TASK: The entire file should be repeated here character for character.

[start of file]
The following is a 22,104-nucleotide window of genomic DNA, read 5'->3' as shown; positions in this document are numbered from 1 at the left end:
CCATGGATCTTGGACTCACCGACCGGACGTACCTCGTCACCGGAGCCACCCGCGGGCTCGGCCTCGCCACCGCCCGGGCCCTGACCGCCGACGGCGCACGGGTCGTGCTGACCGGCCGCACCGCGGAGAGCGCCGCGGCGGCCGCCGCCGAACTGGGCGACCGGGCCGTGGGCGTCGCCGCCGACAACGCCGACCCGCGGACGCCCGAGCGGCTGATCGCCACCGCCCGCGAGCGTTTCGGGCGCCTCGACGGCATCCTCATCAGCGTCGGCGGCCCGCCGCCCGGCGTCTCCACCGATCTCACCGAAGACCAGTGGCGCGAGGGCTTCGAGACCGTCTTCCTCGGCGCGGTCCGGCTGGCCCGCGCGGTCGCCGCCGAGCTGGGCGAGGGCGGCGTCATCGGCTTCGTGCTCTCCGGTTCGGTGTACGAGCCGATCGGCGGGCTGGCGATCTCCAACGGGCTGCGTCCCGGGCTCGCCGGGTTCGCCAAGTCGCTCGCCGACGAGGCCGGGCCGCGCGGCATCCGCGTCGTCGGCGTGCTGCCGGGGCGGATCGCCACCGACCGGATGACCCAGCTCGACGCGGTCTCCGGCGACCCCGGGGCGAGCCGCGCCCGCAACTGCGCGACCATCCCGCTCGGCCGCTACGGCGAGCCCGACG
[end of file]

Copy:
The following is a 22,104-nucleotide window of genomic DNA, read 5'->3' as shown; positions in this document are numbered from 1 at the left end:
CCATGGATCTTGGACTCACCGACCGGACGTACCTCGTCACCGGAGCCACCCGCGGGCTCGGCCTCGCCACCGCCCGGGCCCTGACCGCCGACGGCGCACGGGTCGTGCTGACCGGCCGCACCGCGGAGAGCGCCGCGGCGGCCGCCGCCGAACTGGGCGACCGGGCCGTGGGCGTCGCCGCCGACAACGCCGACCCGCGGACGCCCGAGCGGCTGATCGCCACCGCCCGCGAGCGTTTCGGGCGCCTCGACGGCATCCTCATCAGCGTCGGCGGCCCGCCGCCCGGCGTCTCCACCGATCTCACCGAAGACCAGTGGCGCGAGGGCTTCGAGACCGTCTTCCTCGGCGCGGTCCGGCTGGCCCGCGCGGTCGCCGCCGAGCTGGGCGAGGGCGGCGTCATCGGCTTCGTGCTCTCCGGTTCGGTGTACGAGCCGATCGGCGGGCTGGCGATCTCCAACGGGCTGCGTCCCGGGCTCGCCGGGTTCGCCAAGTCGCTCGCCGACGAGGCCGGGCCGCGCGGCATCCGCGTCGTCGGCGTGCTGCCGGGGCGGATCGCCACCGACCGGATGACCCAGCTCGACGCGGTCTCCGGCGACCCCGGGGCGAGCCGCGCCCGCAACTGCGCGACCATCCCGCTCGGCCGCTACGGCGAGCCCGACG